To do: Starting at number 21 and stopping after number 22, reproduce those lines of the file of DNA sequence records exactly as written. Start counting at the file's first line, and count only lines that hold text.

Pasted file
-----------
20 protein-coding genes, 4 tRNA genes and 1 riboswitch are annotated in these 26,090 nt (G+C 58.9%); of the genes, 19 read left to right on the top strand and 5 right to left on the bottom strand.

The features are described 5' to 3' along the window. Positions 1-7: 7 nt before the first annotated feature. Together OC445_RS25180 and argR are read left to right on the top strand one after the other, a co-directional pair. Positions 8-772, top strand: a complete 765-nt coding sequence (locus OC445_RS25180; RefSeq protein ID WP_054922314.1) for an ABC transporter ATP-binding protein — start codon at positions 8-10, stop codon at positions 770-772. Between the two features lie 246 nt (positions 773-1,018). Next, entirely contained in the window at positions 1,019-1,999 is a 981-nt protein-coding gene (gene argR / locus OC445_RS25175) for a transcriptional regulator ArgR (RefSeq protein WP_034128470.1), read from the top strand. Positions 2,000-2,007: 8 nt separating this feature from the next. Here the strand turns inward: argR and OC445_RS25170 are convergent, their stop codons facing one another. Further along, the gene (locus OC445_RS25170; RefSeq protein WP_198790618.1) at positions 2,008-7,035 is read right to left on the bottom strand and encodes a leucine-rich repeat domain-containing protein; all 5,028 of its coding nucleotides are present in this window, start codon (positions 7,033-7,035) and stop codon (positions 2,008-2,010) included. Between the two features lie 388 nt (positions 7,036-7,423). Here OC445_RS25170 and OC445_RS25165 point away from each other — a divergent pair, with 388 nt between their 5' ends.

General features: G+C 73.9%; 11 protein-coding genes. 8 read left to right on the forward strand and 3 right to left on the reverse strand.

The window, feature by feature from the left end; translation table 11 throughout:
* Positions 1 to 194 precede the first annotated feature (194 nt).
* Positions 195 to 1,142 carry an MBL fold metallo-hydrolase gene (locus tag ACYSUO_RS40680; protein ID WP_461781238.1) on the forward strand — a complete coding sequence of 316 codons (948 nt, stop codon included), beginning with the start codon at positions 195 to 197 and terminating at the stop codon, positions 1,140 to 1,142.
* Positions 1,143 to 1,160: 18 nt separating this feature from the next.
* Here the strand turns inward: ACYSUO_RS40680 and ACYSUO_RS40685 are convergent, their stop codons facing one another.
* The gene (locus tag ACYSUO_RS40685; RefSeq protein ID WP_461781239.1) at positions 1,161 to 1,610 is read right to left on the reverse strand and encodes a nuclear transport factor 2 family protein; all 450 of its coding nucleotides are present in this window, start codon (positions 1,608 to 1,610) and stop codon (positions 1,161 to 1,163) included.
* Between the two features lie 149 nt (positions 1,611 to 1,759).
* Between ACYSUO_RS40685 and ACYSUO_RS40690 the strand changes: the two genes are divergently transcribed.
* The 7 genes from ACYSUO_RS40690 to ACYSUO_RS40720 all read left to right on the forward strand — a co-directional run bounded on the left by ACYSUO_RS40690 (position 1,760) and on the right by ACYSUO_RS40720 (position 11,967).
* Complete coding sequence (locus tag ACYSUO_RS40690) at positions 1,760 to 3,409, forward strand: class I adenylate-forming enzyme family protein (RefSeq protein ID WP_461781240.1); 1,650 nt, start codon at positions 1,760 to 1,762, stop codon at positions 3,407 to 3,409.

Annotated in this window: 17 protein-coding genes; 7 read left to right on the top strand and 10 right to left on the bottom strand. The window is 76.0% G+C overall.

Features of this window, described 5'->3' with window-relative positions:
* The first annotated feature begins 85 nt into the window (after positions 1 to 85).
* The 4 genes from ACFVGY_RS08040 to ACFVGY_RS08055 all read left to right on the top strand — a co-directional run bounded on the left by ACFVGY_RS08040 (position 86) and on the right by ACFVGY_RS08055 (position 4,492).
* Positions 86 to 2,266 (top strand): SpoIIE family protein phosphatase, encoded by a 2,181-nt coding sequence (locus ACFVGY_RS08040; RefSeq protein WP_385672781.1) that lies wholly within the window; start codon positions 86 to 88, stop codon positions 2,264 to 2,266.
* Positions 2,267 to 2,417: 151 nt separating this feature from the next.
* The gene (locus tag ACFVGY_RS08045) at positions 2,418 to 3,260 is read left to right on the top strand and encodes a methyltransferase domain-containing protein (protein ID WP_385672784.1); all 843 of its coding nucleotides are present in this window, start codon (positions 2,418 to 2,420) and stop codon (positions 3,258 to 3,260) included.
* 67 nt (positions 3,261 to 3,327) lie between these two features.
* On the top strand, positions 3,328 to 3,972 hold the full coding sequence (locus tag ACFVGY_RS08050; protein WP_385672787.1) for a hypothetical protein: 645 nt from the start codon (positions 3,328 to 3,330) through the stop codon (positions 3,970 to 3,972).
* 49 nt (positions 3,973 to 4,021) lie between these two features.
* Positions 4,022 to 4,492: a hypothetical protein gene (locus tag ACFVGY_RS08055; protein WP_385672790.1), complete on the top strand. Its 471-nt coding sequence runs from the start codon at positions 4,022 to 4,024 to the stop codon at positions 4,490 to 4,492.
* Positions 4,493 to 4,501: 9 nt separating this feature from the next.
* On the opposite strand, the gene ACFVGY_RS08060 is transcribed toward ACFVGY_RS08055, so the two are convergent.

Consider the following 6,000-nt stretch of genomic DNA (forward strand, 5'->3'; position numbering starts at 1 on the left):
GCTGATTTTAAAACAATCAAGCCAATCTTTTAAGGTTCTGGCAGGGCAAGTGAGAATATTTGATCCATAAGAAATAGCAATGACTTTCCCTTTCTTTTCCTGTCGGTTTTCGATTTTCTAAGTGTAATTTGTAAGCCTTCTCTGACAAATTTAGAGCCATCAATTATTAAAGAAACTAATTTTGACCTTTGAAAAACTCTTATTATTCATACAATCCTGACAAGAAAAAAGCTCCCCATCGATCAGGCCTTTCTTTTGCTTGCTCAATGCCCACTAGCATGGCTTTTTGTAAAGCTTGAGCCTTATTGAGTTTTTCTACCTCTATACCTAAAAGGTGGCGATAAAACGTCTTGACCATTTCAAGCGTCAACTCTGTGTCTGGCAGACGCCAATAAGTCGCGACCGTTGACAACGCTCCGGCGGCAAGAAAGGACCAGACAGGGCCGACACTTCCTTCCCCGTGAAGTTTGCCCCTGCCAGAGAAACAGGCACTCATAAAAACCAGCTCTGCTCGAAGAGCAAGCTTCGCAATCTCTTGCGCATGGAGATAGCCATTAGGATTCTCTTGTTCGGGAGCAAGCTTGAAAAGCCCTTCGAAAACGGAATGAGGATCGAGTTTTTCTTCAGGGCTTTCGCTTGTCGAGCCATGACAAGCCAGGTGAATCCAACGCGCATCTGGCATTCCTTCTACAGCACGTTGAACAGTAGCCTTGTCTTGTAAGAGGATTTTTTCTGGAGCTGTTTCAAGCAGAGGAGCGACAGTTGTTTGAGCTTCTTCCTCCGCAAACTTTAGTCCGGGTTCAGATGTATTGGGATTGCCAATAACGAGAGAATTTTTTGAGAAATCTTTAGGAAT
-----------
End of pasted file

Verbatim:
* 67 nt (positions 3,261 to 3,327) lie between these two features.
* On the top strand, positions 3,328 to 3,972 hold the full coding sequence (locus tag ACFVGY_RS08050; protein WP_385672787.1) for a hypothetical protein: 645 nt from the start codon (positions 3,328 to 3,330) through the stop codon (positions 3,970 to 3,972).